Early in June of 1977 Bishop called to say he had been called to visit Cardinal Cooke who presented him with a question: “Would he accept the Office of Bishop?” I interrupted him and said. “What did you do?” He said, “I cried,” and then the Cardinal asked me again and I said, “Yes, but please do not take me from my people and put me in an office.” Cardinal Cooke said, “No, you will never be taken from your people. Your home will always be at St. Thomas Aquinas.”

How proud we all felt at this great honor to our beloved pastor not only a Bishop but also the first Hispanic Bishop of the South Bronx.

In the Fall of 1984, I took early retirement from the Telephone Company. A few months later, Bishop called to say he had been Appointed by the Cardinal to be Vicar of the South Bronx and would need a secretary. I told him I had no experience as a Secretary. My knowledge of Spanish was limited but I had grown to know and love the Hispanic Community from my work with the Lay Apostolate. He knew this and so I agreed and began my work at St. Thomas Aquinas I have never regretted it.

What are some of my many memories?

Joys and sorrows become a part of every family. Fr. Francis became a part of my family during his three years at St. Peter’s up to his last days at Rosary Hill. He officiated at weddings, christened new babies, visited our sick and said funeral Masses for loved ones. Not just for my family but to all his people. How blessed we were to know him.

One of my oldest memories is of a nephew about l3years old. He stopped at our home after Mass and asked me very directly, “If Fr. Francis died today, he would go straight to heaven right?” He was so serious. I answered, “I think so,” but it stayed in my mind and in the years ahead it was confirmed by many people who felt as he did about Fr. Francis. He was special; he cared about each individual soul.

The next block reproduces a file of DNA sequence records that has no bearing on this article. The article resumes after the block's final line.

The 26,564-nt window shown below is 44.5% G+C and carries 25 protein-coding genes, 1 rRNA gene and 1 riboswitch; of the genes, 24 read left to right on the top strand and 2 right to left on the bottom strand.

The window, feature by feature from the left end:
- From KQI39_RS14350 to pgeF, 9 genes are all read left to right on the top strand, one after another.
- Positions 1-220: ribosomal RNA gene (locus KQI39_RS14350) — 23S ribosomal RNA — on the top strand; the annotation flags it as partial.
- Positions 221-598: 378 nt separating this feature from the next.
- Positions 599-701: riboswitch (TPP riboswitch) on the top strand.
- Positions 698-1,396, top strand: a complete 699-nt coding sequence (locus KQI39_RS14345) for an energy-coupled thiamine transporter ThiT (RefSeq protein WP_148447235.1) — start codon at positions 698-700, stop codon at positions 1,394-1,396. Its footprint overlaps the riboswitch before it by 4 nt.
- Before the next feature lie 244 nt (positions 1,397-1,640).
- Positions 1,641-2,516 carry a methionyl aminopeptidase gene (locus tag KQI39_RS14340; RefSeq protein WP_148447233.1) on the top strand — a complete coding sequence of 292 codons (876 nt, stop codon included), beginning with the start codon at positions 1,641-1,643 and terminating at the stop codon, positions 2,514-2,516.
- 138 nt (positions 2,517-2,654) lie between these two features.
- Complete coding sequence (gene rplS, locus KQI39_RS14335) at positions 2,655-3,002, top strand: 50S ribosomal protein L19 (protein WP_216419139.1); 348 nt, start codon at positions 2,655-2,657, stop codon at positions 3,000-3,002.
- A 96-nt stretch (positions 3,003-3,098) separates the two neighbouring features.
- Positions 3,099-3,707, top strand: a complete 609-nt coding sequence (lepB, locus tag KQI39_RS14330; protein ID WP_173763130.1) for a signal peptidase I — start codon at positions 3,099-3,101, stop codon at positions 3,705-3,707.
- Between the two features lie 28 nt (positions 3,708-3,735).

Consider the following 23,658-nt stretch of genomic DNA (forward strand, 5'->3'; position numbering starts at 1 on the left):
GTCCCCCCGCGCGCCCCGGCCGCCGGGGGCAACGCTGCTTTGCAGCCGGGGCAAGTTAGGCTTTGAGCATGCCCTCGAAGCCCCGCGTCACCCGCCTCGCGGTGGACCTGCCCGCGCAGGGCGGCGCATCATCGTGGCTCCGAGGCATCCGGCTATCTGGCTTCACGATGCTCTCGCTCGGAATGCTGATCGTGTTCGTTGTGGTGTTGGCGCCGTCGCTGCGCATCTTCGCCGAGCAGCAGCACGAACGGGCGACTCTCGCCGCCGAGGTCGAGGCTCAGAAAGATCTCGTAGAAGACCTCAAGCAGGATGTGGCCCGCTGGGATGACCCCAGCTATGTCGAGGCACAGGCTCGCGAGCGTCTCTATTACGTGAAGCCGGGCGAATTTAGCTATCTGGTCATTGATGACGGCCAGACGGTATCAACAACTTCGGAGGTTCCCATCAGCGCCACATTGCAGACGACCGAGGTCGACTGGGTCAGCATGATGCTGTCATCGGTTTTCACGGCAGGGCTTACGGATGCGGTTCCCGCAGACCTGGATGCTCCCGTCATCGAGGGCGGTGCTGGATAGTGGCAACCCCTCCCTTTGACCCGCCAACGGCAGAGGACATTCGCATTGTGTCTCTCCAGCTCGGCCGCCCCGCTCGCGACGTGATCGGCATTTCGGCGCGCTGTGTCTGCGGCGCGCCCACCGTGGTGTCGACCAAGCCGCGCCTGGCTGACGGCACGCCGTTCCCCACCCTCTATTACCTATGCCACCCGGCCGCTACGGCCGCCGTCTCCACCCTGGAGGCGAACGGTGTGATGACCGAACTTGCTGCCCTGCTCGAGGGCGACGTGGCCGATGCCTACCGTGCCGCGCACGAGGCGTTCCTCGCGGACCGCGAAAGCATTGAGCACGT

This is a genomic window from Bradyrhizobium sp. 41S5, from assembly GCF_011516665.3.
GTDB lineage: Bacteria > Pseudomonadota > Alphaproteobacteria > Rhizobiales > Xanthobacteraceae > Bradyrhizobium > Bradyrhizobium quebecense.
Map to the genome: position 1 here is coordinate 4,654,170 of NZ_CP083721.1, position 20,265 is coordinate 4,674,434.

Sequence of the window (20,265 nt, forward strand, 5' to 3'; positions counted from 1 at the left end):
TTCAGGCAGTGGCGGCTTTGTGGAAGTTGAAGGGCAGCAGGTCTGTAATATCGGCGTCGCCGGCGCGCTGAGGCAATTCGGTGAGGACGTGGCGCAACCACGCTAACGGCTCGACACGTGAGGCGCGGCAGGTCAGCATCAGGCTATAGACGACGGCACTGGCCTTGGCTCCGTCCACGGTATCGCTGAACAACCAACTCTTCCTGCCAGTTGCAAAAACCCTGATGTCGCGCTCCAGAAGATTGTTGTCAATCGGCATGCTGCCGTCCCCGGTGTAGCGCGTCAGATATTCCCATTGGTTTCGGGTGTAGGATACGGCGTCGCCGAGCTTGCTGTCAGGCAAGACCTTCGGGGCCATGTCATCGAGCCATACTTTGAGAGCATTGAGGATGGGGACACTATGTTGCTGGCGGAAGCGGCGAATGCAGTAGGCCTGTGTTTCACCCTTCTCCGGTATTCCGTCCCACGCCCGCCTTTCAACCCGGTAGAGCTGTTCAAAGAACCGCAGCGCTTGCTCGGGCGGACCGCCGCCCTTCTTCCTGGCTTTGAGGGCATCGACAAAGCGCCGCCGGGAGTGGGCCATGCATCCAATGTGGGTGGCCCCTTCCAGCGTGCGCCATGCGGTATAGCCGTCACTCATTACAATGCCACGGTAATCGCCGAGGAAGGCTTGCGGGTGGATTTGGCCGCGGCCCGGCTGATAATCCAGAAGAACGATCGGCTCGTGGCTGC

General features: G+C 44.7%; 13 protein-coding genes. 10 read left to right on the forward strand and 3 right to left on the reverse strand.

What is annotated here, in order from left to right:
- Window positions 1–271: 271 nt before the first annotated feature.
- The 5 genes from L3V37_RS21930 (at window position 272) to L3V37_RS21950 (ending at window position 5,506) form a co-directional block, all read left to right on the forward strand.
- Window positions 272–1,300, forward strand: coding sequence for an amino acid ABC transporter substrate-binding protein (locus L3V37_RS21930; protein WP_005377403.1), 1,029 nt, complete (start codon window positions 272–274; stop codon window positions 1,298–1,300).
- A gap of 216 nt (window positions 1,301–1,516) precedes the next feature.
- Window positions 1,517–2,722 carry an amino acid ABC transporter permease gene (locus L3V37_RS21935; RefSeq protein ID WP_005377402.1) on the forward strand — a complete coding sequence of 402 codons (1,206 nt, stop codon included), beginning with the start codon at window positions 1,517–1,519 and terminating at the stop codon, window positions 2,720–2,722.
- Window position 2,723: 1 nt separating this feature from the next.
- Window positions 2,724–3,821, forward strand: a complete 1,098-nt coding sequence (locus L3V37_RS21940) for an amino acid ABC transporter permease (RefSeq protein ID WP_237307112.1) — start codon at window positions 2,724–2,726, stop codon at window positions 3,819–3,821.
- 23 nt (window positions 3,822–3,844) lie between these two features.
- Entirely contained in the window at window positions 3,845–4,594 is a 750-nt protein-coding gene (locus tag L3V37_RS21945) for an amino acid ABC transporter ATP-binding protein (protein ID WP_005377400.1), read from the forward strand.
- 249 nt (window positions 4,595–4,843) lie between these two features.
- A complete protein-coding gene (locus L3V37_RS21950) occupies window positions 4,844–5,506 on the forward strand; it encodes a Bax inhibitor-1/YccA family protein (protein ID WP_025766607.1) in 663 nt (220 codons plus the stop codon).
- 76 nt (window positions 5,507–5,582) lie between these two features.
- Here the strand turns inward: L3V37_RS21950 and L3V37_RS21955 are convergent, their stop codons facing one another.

I remember Bishop telling this story many times: When he first came to the South Bronx he went out for a walk and met a gentleman who asked him where did he live. He answered, “I live in the South Bronx.” The man said, “Oh! The South Bronx, is the devil’s playground?” Father responded, “Oh no, you are wrong, we will make it Our Lady’s Playground.” And he did.

I think every Catholic in the South Bronx has a Rosary, a Miraculous Medal, or a Divine Mercy medal given to them by Bishop. They participated in Rosary Processions, Rosary Rallies, Legion of Mary Praesidiums, Home Consecrations to Our Lady of Guadalupe, Divine Mercy Devotions, Right to Life Marches etc., etc. What a beautiful testament of the faith of our good Pastor and his beloved Hispanic people.

He also served as Chaplain on Pilgrimages for the handicapped to shrines in Europe, St. Anne’s in Canada and The Holy Land. The Pilgrimages were founded by Mrs. Mary Varick who was healed of cancer of the leg at St. Anne’s. In thanksgiving she promised to take other handicapped on Pilgrimages in spite of the fact that she still suffered from the effects of childhood polio.

Bishop loved his priesthood. There are endless accounts of his promptness to visit the sick or the deathbed of one of the faithful no matter what time of day or night. How comforting for families to know that their loved one was safe in the arms of God who first gave them life.

Many of you have memories of Bishop. Write them down and send them to Fr. Labrado or Fr. Alexis at St. Thomas. God willing, in the near future, a history of the Catholic Church in the South Bronx will be written. There have been and still are many shining lights in our midst. Bishop was a close friend to many of them. Mother, Teresa, Fr. Cizek, a Fordham Jesuit who was in solitary confinement for 5 years in a German prison camp, Cardinal Cook, Cardinal O’Connor, Mary Varick some of whom are already known as ‘Servants of God.” We hope & pray for this recognition to be given to our Bishop Garmendia.

I am sure that Bishop is so proud and grateful to each and everyone who has placed so much love and effort in order to make this a memorable day in the history of the South Bronx and in particular St. Thomas Aquinas Parish.